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La Fabbrica Dell'Assoluto - 1984 - L'Ultimo Uomo D'Europa CD (album) cover


La Fabbrica Dell'Assoluto


Rock Progressivo Italiano

4.00 | 146 ratings

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Rock Progressivo Italiano Team
5 stars Every year in every progressive rock-related style, there are those couple of particular titles that stand out and hugely impress right from the very first play, destined to become a truly special work that makes a massive impression, only growing in stature and reputation as rave reviews and good word-of-mouth spreads. In the RPI style, La Fabbrica Dell'Assoluto's "1984: L'Ultimo Uomo d'Europa", based on George Orwell's book `1984', leads the way in 2015 by a great distance, being a varied and complex symphonic work with the same tough energy and rough production laced with danger found throughout the defining works of Il Balletto di Bronzo, Biglietto per L'Inferno and Banco del Mutuo Soccorso. Coated beginning to end with a battery of vintage keyboards, buzzsaw-like guitars, relentless bass, thrashing drumming and a dynamic vocalist, this album proves to be something very special indeed...

An opening nightmarish collage of random noise, vocal snippets and a deranged Banco-like narration is blasted by a spiralling whirl of noise, as filthy maniacal Hammond rumbles like the Devil himself, rusted-metal guitars slice the air and delicious whipping drums sound like they were recorded inside a wet cardboard box! Claudio Cassio's voice soars to the heavens throughout `4th Aprile 1984', into a mix of classical guitar, twirling synths, heavy riffing snarls and seductive bass grooving through the mire of `Chi Controlla...', and `O'Brien' lifts into Marillion-flavoured symphonic Mellotron-flecked heavens with droning synth ambience and classical piano fancy. Deeply disorientating psychedelic swirls and eerie vocal taunts float through `Bispensiero', `La Ballata Dei Prolet' is a solemn organ reflection that grows in power, and the relentless breakneck `L'occhio Del Teleschermo' erupts with delirious F.E.M-like colourful keyboard kaleidoscopes.

Gothic flavours return to the darkly romantic and melancholic `Giulia', with a sweetly and sadly crooned vocal full of longing backed by shimmering organ, ruminating bass and reaching guitar strains, the piece soaring on hopeful flights of fancy once the drums arrive. `Lo Sguardo Nel Quadro' overloads on classical bombast with slinking keyboard eruptions and slithering bass murmurs, but it's the twelve minute `Processo Di Omologazione' that goes completely mental, a whirring blur of instrumental noise and fury with all the deranged schizophrenic direction and tempo changes of the classic first Banco album. Symphonic grandness, furious jazz-fusion runs, stomping hard-rock bursts, intimidating gothic mystery, haunted swooning vocals, strangled saxophone and searing Mellotron veils all feature, making it quite possibly the best track to appear on an Italian prog disc in 2015. `La Stanza 101' eventually lurches and prances with malevolent glee, `La Canzone Del Castagno' (with a guest vocal from Pino Ballarini of vintage Italian prog band Il Rovescio della Medaglia) overwhelms with imposing regal presence, and `Amava Il Grande Fratello' is a ghoulish pantomime of searing infernal Mellotron curtains closing on the listener.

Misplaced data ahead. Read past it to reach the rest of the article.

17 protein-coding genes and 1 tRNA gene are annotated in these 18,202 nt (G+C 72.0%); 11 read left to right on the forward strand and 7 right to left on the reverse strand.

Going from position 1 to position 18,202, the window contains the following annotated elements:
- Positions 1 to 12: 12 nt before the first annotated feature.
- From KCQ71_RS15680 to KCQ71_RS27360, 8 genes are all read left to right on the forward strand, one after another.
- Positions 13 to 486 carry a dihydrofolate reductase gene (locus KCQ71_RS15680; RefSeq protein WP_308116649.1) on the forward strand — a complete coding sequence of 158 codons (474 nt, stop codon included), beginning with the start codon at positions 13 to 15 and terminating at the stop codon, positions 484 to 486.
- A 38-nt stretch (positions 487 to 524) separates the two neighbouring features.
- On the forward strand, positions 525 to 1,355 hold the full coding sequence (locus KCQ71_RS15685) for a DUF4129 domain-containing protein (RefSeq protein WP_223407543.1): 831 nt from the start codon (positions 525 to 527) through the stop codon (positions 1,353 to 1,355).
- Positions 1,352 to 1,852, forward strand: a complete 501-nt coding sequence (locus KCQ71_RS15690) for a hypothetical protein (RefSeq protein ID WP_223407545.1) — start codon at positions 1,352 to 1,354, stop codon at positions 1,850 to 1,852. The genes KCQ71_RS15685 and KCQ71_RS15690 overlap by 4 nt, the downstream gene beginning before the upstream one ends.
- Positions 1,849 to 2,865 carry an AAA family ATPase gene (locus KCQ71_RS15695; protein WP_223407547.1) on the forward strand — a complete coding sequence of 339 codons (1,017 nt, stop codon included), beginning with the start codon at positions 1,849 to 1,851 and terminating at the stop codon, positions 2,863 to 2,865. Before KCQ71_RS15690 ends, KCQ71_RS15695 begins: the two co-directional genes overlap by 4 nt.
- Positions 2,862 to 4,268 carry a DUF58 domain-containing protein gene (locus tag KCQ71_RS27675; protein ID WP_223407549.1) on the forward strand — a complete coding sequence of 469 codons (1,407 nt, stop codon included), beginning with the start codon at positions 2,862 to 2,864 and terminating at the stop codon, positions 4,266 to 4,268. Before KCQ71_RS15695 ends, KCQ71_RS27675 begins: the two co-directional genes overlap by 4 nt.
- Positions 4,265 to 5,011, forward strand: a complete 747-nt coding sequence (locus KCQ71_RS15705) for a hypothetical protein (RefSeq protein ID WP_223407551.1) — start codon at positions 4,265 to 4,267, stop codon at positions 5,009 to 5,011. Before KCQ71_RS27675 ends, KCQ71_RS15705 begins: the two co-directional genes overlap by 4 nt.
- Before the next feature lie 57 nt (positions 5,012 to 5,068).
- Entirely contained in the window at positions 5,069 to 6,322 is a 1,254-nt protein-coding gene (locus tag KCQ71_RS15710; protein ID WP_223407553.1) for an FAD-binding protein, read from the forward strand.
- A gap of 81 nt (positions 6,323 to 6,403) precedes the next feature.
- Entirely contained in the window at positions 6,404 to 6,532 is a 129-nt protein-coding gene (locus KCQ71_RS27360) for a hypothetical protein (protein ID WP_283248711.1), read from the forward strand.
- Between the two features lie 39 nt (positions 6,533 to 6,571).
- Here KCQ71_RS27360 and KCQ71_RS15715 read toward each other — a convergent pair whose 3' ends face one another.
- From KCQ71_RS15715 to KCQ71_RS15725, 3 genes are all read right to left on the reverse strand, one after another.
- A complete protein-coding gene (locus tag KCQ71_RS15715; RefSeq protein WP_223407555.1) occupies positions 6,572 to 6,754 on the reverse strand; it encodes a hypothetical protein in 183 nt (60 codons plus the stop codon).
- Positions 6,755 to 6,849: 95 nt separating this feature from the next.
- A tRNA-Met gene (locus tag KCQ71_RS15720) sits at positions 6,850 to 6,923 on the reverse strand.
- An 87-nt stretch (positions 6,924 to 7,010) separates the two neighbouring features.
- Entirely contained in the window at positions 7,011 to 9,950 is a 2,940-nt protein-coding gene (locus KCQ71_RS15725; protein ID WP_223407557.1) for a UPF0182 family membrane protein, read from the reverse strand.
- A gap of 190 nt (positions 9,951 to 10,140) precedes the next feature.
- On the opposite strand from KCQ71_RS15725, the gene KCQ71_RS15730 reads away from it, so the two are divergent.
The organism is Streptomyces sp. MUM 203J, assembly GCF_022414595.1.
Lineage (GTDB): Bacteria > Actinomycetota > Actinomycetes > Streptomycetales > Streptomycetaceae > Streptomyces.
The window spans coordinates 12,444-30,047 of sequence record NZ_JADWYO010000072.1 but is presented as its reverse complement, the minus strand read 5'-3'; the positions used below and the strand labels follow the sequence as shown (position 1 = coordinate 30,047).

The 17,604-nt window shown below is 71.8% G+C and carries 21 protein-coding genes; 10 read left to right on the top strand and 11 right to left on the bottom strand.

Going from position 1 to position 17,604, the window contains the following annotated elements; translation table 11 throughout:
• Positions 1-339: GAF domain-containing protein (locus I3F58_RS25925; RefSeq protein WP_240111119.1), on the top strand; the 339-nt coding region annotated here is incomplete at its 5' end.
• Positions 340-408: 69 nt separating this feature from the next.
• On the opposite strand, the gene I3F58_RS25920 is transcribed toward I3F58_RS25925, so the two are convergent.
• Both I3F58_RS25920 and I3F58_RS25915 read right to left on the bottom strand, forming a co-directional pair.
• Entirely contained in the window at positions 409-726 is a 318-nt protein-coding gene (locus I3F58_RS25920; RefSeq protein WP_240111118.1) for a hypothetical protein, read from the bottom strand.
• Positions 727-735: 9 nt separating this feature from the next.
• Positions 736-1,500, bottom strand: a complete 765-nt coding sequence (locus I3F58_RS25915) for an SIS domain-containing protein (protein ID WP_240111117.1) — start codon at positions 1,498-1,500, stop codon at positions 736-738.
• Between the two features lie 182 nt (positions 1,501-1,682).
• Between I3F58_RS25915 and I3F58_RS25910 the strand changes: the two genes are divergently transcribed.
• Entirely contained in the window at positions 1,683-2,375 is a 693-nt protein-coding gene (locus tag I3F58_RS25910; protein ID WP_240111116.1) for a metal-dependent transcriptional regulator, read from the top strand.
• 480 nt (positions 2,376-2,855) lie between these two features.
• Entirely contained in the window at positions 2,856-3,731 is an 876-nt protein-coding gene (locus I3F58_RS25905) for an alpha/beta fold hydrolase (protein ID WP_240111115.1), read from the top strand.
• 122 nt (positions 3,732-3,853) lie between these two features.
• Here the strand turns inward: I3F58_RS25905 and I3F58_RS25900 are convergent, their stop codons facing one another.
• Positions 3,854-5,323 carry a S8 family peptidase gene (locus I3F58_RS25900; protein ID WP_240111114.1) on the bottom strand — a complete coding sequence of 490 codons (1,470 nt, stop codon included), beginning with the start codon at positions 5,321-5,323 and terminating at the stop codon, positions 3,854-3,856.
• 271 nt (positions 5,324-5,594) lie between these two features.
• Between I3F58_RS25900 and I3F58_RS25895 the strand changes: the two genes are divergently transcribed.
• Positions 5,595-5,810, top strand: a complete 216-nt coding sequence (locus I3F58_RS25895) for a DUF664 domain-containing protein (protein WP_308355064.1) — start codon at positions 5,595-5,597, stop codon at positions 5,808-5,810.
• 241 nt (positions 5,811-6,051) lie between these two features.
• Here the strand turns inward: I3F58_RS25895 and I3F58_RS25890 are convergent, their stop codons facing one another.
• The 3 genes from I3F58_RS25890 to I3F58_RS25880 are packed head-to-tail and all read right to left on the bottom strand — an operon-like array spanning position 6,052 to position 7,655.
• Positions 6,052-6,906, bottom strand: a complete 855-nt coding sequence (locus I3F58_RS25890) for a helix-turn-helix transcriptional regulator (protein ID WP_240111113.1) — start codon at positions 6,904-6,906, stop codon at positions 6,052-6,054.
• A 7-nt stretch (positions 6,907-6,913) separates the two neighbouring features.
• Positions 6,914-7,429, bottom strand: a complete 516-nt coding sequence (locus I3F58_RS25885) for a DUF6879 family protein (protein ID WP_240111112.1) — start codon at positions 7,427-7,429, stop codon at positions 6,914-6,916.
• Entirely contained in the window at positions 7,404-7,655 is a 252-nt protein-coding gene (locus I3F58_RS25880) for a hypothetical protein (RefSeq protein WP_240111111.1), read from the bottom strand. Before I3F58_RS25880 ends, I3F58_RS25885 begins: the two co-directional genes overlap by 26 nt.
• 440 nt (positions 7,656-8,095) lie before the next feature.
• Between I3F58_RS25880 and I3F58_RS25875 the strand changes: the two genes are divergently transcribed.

For its entire 55 minute length, you'll be hard pressed to find a more thrilling and satisfying modern Italian symphonic work that stands just as strongly as many of the vintage classics so beloved by generations of Italian progressive music fans. This is not merely some fawning imitation, instead La Fabbruca dell'Assoluto indulge in the sounds of their favourite Italian prog heroes and fuse it with youthful energy, confidence and sheer guts, offering an almighty kick up the backside of the RPI style. If you don't like the overly polished, safe modern works of both comeback Italian groups and new acts, these fellas strip back the sheen, bring back the dirt and intensity but still always remain melodic. The musicians themselves play with incredible skill and liveliness well beyond their years, and Claudio Cassio delivers a sweeping lead vocal almost on par with Alessio Calandriello's performance on La Coscienza di Zeno's `La Notte Anche di Giorno'.

Forget other bands (some whose music doesn't even sound Italian!) arrogant claims of being the new symphonic progressive stars to be placed alongside Banco, PFM, and so on. Here instead is the real deal from an unbelievably talented young band already on fire, with a virtually faultless and daring album in "1984: L'Ultimo Uomo d'Europa" that's sure to be a future classic of the R.P.I sub-genre.

Five stars, and simply the best Italian prog album of 2015.

Aussie-Byrd-Brother | 5/5 |


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